“Was I old, in this dream of yours?” he asked her.
“No,” she said, her forehead creasing at the memory as her voice cracked beneath the weight of such strong emotion, “You were young. So very young. And so was I.”
“Have you been here?” she asked him, searching his eyes curiously from so close, “All this time?”
“Yes,” he said, his voice tired as he watched her eyes.
“All these years?” she creased her forehead at the idea.
“Yes,” he allowed.
“Did you know I was here?” she asked him, her voice hushed.
“Yes,” he allowed, watching her eyes.
“Why didn’t you come to me–?” she broke off, her eyes pained and wondering at the thought as she regarded him.
“I had to wait until you were ready to see me,” he offered, and as he offered her his quietly shy and awkward smile, the one she’d long remembered, suddenly she saw the younger version of him standing before her in her mind’s eye. “It wasn’t an easy feat, Rachel,” he said, searching her eyes, “The last 30 years have been the longest of my life.”
“31,” she teased with a quietly playful smile, making him laugh despite himself, making her heart flutter to see the same sparkle in his eyes that she’d long remembered.
“I can’t believe you remembered me, after all this time,” she shook her head gently, incredulous, her eyes glistening with tears at the thought.
“My fondest memories in my life are of you, and the time we had together,” he said quietly, a warm smile crossing his lips.
“So are mine,” she said, smiling though her eyes were wet.
“Are you alright?” he asked her, seeing the tears in her eyes as she regarded him beneath the glow of the porch light.
“I never thought I’d see you like this,” she whispered, and he heard her voice crack through her tears, “Everyone was telling me you were just a dream I had—“ her breathing hitched at the thought, “That you were never real—“
She stopped as he stepped forward again, lifting her eyes to meet his level gaze.
“You were never a dream, were you?” she asked him, her forehead creasing as their eyes held.
“There were times throughout the course of my life that I thought that’s what you were,” he offered, lifting his hand to her, and, moving her eyes to his hand, Rachel felt her heart flutter as she realized his hand was trembling slightly as he reached for her. “A dream I had,” he continued, brushing the backs of his fingertips whisperingly across her cheek before he withdrew them, as though suddenly realizing he’d reached for her in the first place. “Then, at long last, I felt your heart beat for the first time,” he allowed as his hand fell to his side again, a smile crossing his aged lips and the sparkle returning to his blue eyes as their eyes held, “I felt you take your first breath, and in that moment, I knew what it was I’d been waiting for all these years,” he broke off, and her heart fluttered as she saw the quiet hope in his beautiful eyes, making her swallow hard.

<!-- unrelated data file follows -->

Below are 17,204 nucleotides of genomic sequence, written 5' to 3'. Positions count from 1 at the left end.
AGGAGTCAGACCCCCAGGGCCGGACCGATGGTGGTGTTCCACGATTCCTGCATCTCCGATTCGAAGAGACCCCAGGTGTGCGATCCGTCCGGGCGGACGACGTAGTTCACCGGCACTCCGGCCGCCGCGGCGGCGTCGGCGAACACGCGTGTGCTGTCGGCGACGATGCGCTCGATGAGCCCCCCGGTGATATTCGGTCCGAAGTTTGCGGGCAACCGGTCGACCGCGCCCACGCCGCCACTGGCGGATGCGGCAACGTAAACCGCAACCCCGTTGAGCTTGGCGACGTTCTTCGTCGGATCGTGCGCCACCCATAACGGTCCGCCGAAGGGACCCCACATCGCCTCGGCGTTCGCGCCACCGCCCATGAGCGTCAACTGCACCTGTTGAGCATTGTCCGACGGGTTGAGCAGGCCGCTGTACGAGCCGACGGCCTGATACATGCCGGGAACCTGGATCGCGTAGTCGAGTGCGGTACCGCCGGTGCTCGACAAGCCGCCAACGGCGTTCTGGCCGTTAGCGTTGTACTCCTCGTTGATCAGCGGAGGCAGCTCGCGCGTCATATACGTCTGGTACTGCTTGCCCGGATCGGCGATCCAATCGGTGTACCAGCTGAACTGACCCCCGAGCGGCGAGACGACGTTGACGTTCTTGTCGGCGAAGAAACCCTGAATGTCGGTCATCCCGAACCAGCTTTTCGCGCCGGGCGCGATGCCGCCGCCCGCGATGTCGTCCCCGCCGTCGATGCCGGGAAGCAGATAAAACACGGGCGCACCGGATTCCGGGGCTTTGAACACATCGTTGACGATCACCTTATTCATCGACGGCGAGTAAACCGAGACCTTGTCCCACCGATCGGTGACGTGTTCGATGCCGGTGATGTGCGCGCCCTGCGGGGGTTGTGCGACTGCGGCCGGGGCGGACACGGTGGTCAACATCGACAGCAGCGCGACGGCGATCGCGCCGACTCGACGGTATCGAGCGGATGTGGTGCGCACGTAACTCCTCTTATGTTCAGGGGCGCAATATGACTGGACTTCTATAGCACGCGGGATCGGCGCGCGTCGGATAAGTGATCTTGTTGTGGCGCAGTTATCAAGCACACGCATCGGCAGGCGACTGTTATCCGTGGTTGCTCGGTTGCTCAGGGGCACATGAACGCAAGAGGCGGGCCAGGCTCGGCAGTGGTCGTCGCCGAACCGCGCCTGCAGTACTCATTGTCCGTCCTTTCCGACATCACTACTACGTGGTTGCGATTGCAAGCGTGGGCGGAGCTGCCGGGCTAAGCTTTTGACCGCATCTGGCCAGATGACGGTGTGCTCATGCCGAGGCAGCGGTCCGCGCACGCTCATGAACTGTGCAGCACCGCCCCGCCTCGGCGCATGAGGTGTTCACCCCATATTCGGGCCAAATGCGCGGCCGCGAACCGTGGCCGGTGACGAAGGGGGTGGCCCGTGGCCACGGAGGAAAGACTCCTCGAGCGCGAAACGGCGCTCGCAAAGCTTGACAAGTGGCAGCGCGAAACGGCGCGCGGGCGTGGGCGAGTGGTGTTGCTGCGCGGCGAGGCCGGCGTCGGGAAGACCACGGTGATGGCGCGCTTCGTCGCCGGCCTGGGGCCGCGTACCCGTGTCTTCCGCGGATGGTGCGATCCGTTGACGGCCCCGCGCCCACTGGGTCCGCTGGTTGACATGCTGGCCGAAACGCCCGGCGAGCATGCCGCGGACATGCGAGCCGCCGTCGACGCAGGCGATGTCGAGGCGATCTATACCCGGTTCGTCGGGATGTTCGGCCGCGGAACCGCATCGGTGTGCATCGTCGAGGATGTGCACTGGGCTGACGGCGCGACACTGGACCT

“And what was that?” she managed to ask him, not sure she even breathed as she searched his eyes with her own.
“I’ve waited all the ages of this world for the chance to look into your eyes again,” he allowed, giving her a gentle smile as he held her gaze, “To have you look into mine again.”
“Why?” she asked, her eyes pained and wondering at the thought as she searched his eyes. “Why would you wait for me, all this time?” she asked, her voice barely above a whisper in the wake of all of his thoughtful words.
“You were my heart, Rachel,” he offered with the same smile, searching her eyes, “My soul. You always were.”
“And you were mine,” she returned, and he saw a tear spill down over her cheek suddenly as their eyes held.
“Will you come with me?” he asked her, searching her eyes.
“Yes,” she answered with a soft smile.
“I didn’t tell you where we’re going,” he laughed softly, his eyes amused at the thought.
She smiled simply.
“You’ve waited all this time for me,” she said, searching his gaze, her smile all warmth, and the love he’d long remembered, “I’d follow you anywhere.”